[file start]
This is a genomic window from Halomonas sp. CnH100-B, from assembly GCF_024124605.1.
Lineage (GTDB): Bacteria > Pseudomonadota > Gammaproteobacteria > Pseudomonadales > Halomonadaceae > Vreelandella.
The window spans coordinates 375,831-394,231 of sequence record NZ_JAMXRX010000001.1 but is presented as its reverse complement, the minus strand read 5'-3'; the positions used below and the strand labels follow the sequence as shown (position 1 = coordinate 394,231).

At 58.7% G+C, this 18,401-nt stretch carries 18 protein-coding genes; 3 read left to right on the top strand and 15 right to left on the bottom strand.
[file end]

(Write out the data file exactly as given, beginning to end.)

This is a genomic window from Halomonas sp. CnH100-B, from assembly GCF_024124605.1.
Lineage (GTDB): Bacteria > Pseudomonadota > Gammaproteobacteria > Pseudomonadales > Halomonadaceae > Vreelandella.
The window spans coordinates 375,831-394,231 of sequence record NZ_JAMXRX010000001.1 but is presented as its reverse complement, the minus strand read 5'-3'; the positions used below and the strand labels follow the sequence as shown (position 1 = coordinate 394,231).

At 58.7% G+C, this 18,401-nt stretch carries 18 protein-coding genes; 3 read left to right on the top strand and 15 right to left on the bottom strand.